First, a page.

On the border of Kansas and Oklahoma sits the small ghost town of Picher Oklahoma. What devastated Picher is so remarkable, it can even be seen from space.
Picher was born from the mining industry. In fact, the town was named after The Picher Lead Company. But the very thing that brought this city to life, would eventually bring it to it’s end.
The mining boom began in 1913 when massive deposits of lead and zinc were discovered in the Picher area.
There was one problem however. That land belonged to the indigenous Quapaw tribe people, and they did not want to lease it for drilling.
The Quapaw were already driven off their native land to the far northeast corner of the state, and many did not want to cooperate.
The mining companies put pressure on the Bureau Of Indian Affairs, and eventually the BIA had declared the Quapaw people ‘incompetent’, so they could sign mining leases on their behalf.
A town was quickly built to sustain the mining effort.
Thus Picher was born.
Picher became the largest producer of zinc and lead in the area, and contributed over 50% of the lead and zinc use in World War I.
As mining continued over the years, so did the damage to the environment. Slowly chat piles began to form all across the flat Oklahoma country side, until they completely consumed the town of Picher.
Mining eventually came to an end in 1967, as did the pumping of contaminated water out of the mines. An estimated 14,000 abandoned mine shafts now pock the landscape, creating unstable land above.
As rain and storms passed through Picher the water contaminated with heavy metals entered rivers, ponds, and well water.
Years of unregulated mining left Picher a toxic wasteland.
Rivers run bright orange with heavy metals, toxic groundwater seeps into drinking water, and large portions of land seem to randomly collapse into sinkholes from unstable mines below.
Strong winds blew against the chat piles blowing fine zinc particulates into the lungs of the residence. Children swimming in the local ponds would come home with acidic burns on their skin.
It wasn’t until 1980 that the site was finally deemed a Superfund site and scheduled for emergency cleanup.
Still, the magnitude of just how ill the town was wasn’t discovered until the 90s, when blood tests found that 67% of the town’s children had lead poisoning.
Heavy metal poisoning can cause irreversible neurological damage, and learning disabilities.
Despite the terrible conditions, there were a few locals that refused to leave.
But life in Picher was going to get a lot worse.
Picher Oklahoma Tornado
On May 10th, 2008 a category EF4 tornado ripped through Picher and the surrounding area further deviating the land. The tornado left at least 8 people dead and over 150 injured.
Buildings were completely leveled or left destroyed. The high winds carried chat from their massive piles and spread it further into the rivers, waterways and communities, amplifying the environmental damage even more.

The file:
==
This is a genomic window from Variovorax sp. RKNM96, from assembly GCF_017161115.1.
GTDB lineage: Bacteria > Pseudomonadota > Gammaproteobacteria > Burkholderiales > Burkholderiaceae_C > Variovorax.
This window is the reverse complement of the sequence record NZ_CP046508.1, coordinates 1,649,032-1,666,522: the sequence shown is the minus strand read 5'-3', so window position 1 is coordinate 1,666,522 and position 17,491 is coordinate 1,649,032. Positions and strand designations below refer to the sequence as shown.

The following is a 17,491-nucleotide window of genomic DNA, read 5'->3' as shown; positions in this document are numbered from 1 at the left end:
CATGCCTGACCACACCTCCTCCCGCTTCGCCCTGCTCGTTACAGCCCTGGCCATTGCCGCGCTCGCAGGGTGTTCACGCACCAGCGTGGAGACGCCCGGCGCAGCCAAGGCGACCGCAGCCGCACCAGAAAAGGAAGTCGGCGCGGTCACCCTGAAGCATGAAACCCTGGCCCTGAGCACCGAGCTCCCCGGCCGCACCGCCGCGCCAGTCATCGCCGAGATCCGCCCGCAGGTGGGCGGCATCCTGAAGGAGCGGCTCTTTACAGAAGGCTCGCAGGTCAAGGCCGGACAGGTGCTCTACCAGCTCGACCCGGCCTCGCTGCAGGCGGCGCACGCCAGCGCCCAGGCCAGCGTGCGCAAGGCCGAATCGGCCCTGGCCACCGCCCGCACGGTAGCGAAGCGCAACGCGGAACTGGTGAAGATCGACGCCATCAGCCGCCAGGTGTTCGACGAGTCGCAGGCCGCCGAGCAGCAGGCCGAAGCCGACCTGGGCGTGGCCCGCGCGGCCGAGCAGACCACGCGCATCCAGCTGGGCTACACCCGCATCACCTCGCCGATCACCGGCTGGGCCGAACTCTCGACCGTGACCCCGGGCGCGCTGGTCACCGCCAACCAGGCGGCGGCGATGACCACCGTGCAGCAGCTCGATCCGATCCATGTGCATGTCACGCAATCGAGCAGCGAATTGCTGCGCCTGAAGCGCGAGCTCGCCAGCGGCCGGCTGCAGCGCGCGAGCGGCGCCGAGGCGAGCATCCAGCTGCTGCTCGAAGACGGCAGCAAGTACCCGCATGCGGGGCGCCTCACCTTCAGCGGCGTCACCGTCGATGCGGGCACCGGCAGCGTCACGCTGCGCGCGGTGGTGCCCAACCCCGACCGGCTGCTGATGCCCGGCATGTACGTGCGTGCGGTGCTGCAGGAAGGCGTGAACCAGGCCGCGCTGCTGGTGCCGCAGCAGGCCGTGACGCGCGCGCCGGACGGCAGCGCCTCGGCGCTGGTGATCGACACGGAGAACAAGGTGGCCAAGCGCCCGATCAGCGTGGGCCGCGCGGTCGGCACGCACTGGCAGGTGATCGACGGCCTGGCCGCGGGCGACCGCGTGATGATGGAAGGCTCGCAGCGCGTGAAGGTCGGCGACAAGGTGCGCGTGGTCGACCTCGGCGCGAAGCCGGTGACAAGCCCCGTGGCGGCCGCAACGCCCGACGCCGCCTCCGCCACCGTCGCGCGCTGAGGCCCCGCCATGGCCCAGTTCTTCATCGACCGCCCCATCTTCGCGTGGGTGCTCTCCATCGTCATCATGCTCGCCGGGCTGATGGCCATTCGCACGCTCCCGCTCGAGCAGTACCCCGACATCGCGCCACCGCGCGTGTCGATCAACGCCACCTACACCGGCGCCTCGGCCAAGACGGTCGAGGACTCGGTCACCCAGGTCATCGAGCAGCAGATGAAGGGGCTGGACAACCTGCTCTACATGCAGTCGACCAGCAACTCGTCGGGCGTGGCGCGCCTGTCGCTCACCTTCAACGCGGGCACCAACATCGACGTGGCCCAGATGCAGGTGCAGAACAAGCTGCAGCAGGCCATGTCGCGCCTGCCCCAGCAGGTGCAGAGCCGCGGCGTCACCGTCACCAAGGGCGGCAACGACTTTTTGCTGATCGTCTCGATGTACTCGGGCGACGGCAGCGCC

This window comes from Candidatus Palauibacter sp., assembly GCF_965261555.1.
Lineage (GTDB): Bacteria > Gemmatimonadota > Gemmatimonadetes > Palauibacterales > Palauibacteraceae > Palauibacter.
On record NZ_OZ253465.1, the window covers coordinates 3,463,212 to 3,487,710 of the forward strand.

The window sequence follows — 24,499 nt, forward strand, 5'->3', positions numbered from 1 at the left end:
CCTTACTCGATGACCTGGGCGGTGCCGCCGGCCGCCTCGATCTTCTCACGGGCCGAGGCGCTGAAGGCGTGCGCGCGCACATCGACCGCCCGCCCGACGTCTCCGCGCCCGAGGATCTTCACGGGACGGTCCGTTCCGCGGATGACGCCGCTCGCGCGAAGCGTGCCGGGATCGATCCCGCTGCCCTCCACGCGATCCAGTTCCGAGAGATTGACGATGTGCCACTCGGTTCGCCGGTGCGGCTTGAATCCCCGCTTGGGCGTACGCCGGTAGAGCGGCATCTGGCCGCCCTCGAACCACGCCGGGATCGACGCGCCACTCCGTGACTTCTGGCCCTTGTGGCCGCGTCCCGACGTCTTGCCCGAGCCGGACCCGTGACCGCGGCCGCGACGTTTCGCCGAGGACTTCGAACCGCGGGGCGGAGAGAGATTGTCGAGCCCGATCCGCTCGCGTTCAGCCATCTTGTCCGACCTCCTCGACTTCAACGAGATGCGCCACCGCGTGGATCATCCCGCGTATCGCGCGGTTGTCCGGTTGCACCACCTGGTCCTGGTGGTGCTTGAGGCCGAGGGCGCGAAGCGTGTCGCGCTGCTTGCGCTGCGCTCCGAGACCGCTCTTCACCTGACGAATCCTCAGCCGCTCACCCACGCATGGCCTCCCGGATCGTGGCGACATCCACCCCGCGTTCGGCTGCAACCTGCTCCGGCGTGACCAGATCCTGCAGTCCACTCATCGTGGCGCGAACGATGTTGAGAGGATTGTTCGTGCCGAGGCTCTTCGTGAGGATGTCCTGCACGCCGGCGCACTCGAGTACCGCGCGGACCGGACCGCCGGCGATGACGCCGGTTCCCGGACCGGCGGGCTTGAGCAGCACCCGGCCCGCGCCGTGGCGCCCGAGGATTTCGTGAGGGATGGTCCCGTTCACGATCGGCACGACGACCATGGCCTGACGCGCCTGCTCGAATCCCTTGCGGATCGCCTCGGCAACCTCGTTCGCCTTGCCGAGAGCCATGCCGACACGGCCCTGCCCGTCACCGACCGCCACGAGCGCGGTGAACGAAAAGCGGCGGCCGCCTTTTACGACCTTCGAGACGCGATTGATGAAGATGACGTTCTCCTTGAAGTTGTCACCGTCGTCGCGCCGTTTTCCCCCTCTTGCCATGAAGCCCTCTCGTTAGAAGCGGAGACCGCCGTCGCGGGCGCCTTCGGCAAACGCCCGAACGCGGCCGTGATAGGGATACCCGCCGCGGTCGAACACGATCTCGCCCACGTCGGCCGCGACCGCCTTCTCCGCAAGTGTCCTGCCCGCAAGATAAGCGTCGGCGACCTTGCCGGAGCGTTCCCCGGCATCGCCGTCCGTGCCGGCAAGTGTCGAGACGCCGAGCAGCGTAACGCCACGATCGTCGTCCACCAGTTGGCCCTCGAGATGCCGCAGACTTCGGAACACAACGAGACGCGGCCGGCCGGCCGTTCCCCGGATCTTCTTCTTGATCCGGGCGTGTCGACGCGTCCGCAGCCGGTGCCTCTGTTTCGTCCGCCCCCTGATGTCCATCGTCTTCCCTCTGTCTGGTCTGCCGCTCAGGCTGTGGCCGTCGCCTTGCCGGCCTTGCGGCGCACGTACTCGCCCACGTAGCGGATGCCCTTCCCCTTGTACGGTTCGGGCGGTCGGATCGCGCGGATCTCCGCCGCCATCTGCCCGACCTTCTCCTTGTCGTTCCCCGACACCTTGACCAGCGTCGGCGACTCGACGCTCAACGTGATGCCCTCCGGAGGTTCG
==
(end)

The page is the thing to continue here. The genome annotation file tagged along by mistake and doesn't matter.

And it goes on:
Due to the condition of the town, federal aide to rebuild was denied however buybacks and relocation services were provided to the few residents that remained.
A year later in 2009 the community voted to close their only school. Shortly thereafter the post office stopped providing mail, and the city stopped municipality operations.
By June 29th, 2009 all of the residence had received relocation funds from the government to vacate the town. As of Fall 2010, it’s estimated only 6 people still live in Picher.
Picher Cleanup Efforts
The government eventually returned the now toxic and uninhabitable land to the Quapaw people in 2014.
Although this may seem like a slap in the face, the Quapaw are doing their best to clean the land, and return it to it’s former state before the mines ever opened.
Exploring Picher Today
During a route 66 trip across the country I decided we should make a stop in Picher, to was just too close to pass up.
I get a lot of messages asking if you can visit or drive through Picher Oklahoma. The answer is yes you can! There are certain areas that are ‘off-limits’ due to sinkholes and collapse but you can certainly drive through the town.
As you begin to enter the ghost town the first thing you’ll notice is the massive chat piles. They dwarf any other structures you can see for miles. It almost feels like you’re walking through the Sahara desert when you’re next to one. The chat piles in Picher can reach up to 300 feet in height.
Nearly all of the abandoned homes and buildings have been destroyed or demolished, but there are a few gems that are still hidden away.
It sometimes feels like a maze, navigating down these endless empty blocks of road where houses once stood. We’d occasionally be obstructed by concrete barricades or the edge of a massive chat pile that crept it’s away across a part of the path.
We can learn a lot from Picher, and hopefully prevent similar devastation in other mining communities. I think by keeping the past of Picher alive today, we keep those hard lessons in the front of our minds.
Those who fail to learn from history, are damned to repeat it.